Justice Bouchard found that the hypothec did not constitute a waiver of Mr. Robertson’s right to protection against seizure under section 89 of the Indian Act. As a result, the property located on the reserve could not be subject to seizure. In reviewing the case law to date, Justice Bouchard, cited a 1995 Sioui decision for the proposition that “tacit” waivers will not suffice in terms of section 89’s protection against seizure. Justice Bouchard did point out that express waivers were possible and section 89 should not be read more broadly than is necessary, particular in cases involving credit matters, as set out by the Supreme Court of Canada in McDiarmid Lumber Ltd v God’s Lake First Nation. Ultimately, however, Justice Bouchard concluded that in the absence of a clear and unequivocal waiver by Mr. Robertson, there could be no seizure. The language in the universal hypothec was not sufficiently clear to constitute a clear waiver and Mr. Robertson’s property could therefore not be seized.

Case Watch for June 2016

 FROM OUR PUBLICATIONS DESK

Case Watch

The following decisions came across our desk over the past month:

R v TJD, 2016 MBCA 67: Leave to appeal was granted by the Manitoba Court of Appeal in the sentencing of a young person under Manitoba’s Youth Criminal Justice Act (YCJA), the appeal was allowed and the sentence was varied. The Crown candidly conceded that various aspects of the sentence were illegal, or that the sentencing judge otherwise erred in principle, including with respect to the judge’s failure to consider relevant Gladue factors in imposing a sentence on this young person, who was of either Métis or Cree ancestry.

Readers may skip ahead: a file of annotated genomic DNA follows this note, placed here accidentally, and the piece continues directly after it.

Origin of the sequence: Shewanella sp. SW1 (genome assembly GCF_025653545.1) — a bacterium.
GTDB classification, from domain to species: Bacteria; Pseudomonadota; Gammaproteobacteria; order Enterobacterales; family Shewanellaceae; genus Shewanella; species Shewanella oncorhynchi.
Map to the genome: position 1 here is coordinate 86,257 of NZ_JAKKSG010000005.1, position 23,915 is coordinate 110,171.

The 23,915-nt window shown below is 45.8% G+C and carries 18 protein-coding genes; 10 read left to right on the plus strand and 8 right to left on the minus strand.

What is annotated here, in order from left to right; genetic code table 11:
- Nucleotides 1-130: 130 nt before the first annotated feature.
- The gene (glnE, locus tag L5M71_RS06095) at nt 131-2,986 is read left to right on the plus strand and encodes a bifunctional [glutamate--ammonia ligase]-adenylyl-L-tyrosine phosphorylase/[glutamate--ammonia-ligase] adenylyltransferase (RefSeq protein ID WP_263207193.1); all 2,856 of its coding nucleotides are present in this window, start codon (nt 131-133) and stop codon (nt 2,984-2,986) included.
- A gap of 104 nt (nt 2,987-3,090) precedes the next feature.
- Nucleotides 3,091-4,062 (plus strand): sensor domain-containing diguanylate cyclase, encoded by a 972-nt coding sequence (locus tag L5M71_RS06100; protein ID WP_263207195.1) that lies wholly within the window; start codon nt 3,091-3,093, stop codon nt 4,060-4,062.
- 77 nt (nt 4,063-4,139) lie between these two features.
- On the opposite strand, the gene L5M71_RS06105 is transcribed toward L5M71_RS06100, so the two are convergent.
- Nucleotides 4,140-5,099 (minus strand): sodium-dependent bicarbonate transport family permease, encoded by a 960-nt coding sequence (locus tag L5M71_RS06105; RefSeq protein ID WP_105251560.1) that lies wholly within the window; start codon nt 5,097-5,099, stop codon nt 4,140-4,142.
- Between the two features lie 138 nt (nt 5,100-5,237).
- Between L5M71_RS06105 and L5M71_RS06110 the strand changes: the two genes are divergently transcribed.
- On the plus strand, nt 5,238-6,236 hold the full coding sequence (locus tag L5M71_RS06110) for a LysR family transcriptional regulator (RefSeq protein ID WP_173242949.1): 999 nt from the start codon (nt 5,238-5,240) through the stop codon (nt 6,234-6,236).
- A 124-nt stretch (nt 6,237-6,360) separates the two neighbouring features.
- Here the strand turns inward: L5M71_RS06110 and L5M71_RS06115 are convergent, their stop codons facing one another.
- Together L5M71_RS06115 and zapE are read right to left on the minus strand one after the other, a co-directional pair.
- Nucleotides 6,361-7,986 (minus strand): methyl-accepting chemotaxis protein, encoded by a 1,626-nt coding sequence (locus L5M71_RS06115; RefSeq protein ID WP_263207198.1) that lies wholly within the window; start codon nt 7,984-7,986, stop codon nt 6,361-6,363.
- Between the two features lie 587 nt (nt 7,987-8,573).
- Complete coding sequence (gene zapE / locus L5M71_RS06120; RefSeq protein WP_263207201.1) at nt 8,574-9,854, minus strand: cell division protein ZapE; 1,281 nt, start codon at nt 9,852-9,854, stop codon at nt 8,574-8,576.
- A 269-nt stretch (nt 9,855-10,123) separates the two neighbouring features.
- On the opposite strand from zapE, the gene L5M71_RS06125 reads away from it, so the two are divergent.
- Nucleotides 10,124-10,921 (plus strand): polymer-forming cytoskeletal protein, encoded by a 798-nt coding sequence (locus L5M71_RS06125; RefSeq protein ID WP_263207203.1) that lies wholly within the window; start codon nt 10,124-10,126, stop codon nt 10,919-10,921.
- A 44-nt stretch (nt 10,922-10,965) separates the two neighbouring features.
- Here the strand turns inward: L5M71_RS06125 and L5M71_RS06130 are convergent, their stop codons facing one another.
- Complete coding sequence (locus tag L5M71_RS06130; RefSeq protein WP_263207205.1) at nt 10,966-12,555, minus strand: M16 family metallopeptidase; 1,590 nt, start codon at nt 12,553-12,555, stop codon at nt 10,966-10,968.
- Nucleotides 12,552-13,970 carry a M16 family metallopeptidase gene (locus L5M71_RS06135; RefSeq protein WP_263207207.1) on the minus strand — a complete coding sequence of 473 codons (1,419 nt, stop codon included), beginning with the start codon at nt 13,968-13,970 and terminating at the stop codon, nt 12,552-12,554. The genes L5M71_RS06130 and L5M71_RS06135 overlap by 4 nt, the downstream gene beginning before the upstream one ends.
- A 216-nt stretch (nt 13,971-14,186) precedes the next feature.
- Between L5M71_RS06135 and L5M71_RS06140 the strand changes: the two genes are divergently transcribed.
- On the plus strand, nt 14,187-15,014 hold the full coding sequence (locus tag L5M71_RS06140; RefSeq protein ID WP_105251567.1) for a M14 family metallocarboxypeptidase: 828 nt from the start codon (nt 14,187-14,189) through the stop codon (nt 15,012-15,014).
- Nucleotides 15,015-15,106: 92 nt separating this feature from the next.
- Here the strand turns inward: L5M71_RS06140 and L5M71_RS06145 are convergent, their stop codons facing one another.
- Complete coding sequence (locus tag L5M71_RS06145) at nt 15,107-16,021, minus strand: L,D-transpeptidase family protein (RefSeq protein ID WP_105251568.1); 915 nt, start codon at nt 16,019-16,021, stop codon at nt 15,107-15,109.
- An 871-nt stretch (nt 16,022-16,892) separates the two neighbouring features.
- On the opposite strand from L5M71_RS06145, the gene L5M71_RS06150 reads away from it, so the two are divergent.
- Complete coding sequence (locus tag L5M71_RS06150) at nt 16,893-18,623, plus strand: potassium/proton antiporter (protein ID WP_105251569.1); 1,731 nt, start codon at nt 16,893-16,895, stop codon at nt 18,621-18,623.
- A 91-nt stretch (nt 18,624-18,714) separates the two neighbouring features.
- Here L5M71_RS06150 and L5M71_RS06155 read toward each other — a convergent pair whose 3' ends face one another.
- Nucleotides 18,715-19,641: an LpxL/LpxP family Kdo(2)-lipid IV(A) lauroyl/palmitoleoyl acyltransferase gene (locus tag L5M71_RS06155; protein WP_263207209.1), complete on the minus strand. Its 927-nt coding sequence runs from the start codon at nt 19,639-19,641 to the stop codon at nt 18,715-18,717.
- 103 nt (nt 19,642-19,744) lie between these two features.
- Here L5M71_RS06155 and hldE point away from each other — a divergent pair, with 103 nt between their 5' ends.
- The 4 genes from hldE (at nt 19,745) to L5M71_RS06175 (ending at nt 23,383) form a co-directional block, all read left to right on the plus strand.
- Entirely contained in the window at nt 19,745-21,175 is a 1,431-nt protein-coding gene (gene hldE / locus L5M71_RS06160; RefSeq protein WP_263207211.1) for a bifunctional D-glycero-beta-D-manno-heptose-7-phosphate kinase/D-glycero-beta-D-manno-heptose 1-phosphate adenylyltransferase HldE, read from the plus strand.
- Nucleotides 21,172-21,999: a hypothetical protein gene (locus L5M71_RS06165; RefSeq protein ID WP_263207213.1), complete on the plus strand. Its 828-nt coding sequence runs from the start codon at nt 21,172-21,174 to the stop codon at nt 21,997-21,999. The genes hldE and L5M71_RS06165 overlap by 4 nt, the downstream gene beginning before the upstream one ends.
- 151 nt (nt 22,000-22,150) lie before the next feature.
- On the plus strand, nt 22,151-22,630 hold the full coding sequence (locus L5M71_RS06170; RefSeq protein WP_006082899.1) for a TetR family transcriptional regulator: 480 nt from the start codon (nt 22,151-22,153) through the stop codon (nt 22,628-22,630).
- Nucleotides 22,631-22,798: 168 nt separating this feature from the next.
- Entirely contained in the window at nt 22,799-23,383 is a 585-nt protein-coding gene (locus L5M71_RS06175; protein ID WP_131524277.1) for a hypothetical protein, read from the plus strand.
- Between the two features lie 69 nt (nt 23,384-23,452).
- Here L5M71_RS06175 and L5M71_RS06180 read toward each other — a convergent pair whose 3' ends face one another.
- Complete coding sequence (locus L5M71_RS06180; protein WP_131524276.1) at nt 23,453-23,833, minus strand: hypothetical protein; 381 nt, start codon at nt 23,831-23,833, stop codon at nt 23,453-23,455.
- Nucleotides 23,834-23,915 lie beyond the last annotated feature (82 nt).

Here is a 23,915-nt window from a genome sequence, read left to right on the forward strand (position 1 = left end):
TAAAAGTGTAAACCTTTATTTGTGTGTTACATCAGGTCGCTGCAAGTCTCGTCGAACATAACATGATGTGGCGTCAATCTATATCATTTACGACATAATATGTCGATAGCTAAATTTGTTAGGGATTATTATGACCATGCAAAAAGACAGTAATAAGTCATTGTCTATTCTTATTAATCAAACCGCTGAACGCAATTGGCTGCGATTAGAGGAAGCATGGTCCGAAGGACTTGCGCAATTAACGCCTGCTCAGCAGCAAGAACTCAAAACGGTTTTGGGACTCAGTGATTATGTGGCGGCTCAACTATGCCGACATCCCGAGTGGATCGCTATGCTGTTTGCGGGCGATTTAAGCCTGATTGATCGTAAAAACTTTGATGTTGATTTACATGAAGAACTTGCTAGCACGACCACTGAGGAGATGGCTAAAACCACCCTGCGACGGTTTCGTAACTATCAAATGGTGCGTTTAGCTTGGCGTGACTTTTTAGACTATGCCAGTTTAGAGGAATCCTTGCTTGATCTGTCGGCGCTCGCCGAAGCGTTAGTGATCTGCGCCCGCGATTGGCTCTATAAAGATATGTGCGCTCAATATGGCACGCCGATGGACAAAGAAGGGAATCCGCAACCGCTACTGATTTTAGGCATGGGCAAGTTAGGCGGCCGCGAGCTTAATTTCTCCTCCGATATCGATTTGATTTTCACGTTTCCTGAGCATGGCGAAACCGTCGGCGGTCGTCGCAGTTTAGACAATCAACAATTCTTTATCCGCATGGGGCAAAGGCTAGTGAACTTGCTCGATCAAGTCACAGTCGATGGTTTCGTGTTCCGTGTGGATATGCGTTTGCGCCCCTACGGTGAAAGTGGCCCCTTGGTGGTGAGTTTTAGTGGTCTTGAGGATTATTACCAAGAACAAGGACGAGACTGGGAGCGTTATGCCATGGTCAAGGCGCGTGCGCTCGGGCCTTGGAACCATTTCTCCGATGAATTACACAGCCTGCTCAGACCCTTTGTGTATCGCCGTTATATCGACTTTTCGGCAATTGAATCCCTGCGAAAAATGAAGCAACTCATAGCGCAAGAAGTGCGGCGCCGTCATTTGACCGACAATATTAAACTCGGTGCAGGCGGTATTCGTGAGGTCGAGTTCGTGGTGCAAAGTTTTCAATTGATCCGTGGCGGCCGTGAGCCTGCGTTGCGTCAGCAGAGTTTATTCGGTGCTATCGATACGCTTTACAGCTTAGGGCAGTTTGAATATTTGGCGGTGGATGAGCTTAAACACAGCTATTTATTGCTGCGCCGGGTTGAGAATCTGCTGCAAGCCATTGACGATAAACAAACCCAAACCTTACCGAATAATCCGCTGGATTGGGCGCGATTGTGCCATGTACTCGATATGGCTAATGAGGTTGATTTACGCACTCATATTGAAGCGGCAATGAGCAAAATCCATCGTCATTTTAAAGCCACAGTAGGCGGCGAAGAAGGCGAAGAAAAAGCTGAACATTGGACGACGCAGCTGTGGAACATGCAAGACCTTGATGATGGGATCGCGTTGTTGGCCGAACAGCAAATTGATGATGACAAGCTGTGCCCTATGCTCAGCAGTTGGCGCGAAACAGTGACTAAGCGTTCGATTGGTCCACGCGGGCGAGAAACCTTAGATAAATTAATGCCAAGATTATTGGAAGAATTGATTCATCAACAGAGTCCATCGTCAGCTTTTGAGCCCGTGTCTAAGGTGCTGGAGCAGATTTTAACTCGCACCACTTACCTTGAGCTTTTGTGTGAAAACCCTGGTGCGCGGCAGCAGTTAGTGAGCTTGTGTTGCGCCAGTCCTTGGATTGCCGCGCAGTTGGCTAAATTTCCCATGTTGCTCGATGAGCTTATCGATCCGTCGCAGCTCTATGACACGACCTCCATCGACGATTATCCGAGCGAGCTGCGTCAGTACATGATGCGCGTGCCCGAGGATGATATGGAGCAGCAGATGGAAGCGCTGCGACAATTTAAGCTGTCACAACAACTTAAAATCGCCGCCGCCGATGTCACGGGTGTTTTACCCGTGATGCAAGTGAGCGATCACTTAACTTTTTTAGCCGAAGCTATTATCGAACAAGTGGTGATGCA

Calaheson v Gift Lake Metis Settlement, 2016 ABCA 185: The Alberta Court of Appeal allowed an appeal from part of an order of the Court of Queen’s Bench declaring the Gift Lake Metis Settlement General Election held in October 2013 invalid and vacating the election of three councillors. The appellant challenged the Order’s failure to declare a further position vacant, that of the respondent Dave Lamouche. The Court of Appeal held that this position should have also been vacated in the complex and unique circumstances of the contentious election at issue.

Re Gray, 2016 CanLII 38311 (ON OCCO): The Office of the Chief Coroner for Ontario released a verdict explanation for the inquest into the death of Brian Gray. Mr. Gray died in the custody of police during an armed stand off on Lac Seul First Nation in 2010, making an inquest mandatory. The jury’s recommendations from the inquest included: more funding and training for mental health and addictions services for Lac Seul, a review of the resourcing for the Lac Seul Police Service with a view to increasing police services for Lac Seul, funding for a certified mental health counsellor, additional mental health workers and training for existing workers in Lac Seul, among others.

R v Halkett, 2016 SKPC 65: The Saskatchewan Provincial Court applied Gladue factors in sentencing an Aboriginal man who was found guilty of sexual assault against a cellmate in an RCMP station “drunk tank” to an 18-month conditional sentence followed by a two-year term of probation. The Court noted that in Saskatchewan, where Aboriginal people represent roughly 16% of the population, they account for roughly 77% of the province’s 2014-2015 admissions into adult correctional centres. After reviewing the individual’s Gladue factors, the Court held that the accused would be “apt to find more success in his home community than he would in jail”.

Rice c Agence du revenu du Québec, 2016 QCCA 1077: The Quebec Court of Appeal dismissed a petition for an order to stay the execution of its April 2016 judgment in this matter while the petitioners seek leave to appeal to the Supreme Court of Canada. The petitioners are Mohawks of Kahnawake with status under the Indian Act that reside and carry on business on reserve operating gas stations and retail outlets. They are challenging tax assessments for having failed to charge taxes against their customers, regardless of whether these customers had “Indian” status or not. They have so far been unsuccessful. The Court of Appeal accepted that their arguments for challenging their tax collection and remittance obligations, which are now largely based on the Royal Proclamation of 1763, are serious questions to be tried. However, the petitioners failed to establish serious or irreparable harm in the absence of a stay.